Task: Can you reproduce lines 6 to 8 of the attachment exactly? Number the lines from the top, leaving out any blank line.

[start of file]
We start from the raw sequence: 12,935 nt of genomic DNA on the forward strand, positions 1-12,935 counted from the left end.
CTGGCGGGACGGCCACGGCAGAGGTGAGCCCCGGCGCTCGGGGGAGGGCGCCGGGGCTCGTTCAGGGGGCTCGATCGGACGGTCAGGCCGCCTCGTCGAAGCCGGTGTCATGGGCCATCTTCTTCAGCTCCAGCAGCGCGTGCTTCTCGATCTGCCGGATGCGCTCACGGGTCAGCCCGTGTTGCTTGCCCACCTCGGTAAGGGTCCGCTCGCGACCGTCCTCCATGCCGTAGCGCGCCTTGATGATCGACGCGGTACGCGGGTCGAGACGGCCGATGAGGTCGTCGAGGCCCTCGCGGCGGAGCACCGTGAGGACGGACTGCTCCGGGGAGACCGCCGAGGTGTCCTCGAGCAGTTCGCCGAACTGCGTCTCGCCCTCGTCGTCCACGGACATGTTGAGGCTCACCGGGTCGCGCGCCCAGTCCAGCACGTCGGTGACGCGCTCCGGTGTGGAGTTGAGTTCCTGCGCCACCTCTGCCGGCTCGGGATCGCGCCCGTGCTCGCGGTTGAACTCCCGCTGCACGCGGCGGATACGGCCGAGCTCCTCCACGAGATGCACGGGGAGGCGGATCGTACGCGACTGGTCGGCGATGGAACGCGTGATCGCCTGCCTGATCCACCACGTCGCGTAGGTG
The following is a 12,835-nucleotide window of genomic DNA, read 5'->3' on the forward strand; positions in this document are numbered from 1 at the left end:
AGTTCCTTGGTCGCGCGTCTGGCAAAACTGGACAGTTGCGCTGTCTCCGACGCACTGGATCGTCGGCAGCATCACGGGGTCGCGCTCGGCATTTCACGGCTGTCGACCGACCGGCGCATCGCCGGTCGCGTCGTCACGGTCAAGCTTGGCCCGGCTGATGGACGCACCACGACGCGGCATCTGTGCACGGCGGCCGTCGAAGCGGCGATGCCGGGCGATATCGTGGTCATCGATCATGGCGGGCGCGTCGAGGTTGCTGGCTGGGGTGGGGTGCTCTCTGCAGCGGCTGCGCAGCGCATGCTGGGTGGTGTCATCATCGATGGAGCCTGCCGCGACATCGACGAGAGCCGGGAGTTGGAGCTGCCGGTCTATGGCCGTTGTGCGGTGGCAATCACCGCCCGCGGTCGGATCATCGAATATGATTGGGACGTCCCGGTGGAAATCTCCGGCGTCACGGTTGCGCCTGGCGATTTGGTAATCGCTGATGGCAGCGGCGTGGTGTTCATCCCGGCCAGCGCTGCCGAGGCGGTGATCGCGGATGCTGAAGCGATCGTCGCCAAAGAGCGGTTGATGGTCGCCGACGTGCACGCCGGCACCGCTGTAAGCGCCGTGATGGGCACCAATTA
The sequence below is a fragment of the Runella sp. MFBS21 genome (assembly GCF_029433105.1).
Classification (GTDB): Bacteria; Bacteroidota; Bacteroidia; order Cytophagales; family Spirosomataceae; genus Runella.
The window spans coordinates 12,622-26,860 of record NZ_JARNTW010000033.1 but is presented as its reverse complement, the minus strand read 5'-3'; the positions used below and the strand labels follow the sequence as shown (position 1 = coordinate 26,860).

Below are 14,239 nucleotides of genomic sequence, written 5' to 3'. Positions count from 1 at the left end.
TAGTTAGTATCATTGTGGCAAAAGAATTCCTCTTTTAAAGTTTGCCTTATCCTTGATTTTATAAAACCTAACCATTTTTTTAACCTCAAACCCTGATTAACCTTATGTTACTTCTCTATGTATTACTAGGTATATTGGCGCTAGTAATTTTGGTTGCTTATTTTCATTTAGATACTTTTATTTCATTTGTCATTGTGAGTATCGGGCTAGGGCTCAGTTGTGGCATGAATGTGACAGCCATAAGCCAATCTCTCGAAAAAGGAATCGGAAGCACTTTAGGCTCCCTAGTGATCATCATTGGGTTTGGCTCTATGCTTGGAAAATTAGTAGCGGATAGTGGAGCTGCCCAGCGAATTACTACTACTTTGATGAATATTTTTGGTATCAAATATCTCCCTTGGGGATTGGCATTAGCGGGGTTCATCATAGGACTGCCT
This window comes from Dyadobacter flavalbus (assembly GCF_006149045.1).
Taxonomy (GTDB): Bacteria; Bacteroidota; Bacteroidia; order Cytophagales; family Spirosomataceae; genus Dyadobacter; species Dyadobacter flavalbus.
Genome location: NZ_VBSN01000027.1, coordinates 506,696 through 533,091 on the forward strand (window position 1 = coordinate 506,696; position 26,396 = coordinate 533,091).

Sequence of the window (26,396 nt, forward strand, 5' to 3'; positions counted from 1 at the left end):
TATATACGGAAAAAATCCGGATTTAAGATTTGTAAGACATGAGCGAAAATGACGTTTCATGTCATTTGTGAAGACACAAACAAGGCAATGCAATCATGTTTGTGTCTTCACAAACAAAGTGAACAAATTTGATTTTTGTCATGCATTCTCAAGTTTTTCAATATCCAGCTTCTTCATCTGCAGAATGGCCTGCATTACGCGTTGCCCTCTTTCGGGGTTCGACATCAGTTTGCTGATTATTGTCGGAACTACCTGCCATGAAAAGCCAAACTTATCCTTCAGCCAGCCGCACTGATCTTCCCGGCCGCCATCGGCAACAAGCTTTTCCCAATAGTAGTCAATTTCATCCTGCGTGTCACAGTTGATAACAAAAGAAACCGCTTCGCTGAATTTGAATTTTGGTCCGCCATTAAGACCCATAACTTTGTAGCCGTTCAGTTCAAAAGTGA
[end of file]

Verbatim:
Classification (GTDB): Bacteria; Bacteroidota; Bacteroidia; order Cytophagales; family Spirosomataceae; genus Runella.
The window spans coordinates 12,622-26,860 of record NZ_JARNTW010000033.1 but is presented as its reverse complement, the minus strand read 5'-3'; the positions used below and the strand labels follow the sequence as shown (position 1 = coordinate 26,860).

Below are 14,239 nucleotides of genomic sequence, written 5' to 3'. Positions count from 1 at the left end.